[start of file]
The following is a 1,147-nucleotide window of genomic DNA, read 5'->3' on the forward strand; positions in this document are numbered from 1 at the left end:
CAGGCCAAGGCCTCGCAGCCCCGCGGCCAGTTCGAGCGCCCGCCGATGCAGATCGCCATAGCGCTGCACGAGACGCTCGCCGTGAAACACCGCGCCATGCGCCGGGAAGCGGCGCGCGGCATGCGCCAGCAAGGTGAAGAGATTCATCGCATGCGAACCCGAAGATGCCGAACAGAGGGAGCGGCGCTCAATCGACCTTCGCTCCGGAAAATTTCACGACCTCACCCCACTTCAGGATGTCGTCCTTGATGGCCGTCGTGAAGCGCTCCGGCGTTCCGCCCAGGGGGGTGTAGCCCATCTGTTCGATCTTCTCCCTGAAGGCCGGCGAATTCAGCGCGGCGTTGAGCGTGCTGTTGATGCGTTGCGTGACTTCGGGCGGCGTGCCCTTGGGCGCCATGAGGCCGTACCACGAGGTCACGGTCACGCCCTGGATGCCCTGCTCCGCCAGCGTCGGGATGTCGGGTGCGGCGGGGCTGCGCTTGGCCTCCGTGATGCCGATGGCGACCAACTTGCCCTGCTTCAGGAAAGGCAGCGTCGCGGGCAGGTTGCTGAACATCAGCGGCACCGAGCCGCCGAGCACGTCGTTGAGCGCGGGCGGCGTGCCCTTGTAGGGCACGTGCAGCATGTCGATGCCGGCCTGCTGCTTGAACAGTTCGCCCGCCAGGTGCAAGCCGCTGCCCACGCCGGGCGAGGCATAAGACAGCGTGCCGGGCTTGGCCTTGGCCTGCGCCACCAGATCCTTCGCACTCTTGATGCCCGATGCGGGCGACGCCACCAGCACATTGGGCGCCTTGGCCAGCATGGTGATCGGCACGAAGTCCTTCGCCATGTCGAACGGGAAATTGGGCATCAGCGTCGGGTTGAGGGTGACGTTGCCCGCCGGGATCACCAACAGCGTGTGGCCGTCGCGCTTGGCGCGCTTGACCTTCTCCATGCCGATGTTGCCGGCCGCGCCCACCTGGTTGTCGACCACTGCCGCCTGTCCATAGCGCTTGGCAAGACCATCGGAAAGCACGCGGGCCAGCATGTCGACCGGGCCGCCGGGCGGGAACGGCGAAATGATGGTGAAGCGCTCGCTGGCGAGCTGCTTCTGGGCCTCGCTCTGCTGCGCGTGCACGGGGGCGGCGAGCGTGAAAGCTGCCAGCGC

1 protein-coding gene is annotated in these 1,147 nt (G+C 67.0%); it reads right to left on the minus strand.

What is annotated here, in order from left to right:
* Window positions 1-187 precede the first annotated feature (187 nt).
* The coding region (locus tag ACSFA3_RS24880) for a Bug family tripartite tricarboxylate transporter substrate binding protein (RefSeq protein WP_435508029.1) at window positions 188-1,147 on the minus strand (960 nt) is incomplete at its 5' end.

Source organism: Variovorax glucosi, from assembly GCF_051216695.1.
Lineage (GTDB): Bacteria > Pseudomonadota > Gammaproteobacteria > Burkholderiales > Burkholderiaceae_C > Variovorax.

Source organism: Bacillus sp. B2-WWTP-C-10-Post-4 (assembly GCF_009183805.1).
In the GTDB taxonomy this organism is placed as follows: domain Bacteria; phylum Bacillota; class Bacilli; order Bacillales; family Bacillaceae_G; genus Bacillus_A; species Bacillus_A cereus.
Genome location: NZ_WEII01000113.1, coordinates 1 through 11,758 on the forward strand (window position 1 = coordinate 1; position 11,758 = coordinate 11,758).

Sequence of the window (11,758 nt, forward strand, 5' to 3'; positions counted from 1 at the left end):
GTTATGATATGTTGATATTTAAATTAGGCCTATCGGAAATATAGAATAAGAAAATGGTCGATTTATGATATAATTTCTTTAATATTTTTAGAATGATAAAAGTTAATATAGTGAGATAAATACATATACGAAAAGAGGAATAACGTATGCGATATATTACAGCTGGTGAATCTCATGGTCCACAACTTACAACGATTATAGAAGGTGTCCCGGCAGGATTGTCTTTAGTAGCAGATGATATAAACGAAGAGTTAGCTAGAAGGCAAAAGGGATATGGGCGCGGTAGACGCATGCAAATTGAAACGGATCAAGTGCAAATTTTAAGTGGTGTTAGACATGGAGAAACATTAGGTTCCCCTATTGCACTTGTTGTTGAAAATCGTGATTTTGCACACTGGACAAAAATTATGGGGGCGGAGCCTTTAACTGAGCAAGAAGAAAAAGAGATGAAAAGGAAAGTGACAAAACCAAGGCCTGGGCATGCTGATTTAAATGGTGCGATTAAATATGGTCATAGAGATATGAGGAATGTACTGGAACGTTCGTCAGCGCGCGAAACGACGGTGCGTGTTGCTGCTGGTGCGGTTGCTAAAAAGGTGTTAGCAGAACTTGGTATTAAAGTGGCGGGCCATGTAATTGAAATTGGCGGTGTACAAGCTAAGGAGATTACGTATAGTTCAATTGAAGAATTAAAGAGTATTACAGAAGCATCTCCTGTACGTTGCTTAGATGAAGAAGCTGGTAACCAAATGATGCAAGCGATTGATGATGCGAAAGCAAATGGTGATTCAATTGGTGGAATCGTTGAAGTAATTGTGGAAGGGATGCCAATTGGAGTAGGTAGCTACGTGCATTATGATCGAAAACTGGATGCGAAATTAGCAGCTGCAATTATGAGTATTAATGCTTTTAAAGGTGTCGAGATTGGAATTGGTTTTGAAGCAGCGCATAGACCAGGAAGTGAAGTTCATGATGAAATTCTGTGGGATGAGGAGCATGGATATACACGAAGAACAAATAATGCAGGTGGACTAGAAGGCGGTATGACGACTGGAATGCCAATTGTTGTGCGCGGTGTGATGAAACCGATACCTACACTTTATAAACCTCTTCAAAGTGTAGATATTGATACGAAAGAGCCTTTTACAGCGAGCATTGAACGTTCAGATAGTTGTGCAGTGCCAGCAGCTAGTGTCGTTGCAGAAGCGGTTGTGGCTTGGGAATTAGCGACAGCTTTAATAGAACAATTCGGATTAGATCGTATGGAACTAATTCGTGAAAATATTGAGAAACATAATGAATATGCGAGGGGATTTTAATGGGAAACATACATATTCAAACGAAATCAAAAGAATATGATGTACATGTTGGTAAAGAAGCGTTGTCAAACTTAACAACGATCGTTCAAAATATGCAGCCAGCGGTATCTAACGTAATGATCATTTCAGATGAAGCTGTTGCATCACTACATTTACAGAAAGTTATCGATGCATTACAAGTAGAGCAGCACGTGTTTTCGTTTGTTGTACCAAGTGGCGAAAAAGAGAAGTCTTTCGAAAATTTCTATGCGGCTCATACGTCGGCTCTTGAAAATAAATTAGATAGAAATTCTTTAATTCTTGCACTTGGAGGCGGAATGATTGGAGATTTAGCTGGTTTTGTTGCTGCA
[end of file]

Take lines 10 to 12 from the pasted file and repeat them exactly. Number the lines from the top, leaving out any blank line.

In the GTDB taxonomy this organism is placed as follows: domain Bacteria; phylum Bacillota; class Bacilli; order Bacillales; family Bacillaceae_G; genus Bacillus_A; species Bacillus_A cereus.
Genome location: NZ_WEII01000113.1, coordinates 1 through 11,758 on the forward strand (window position 1 = coordinate 1; position 11,758 = coordinate 11,758).

Sequence of the window (11,758 nt, forward strand, 5' to 3'; positions counted from 1 at the left end):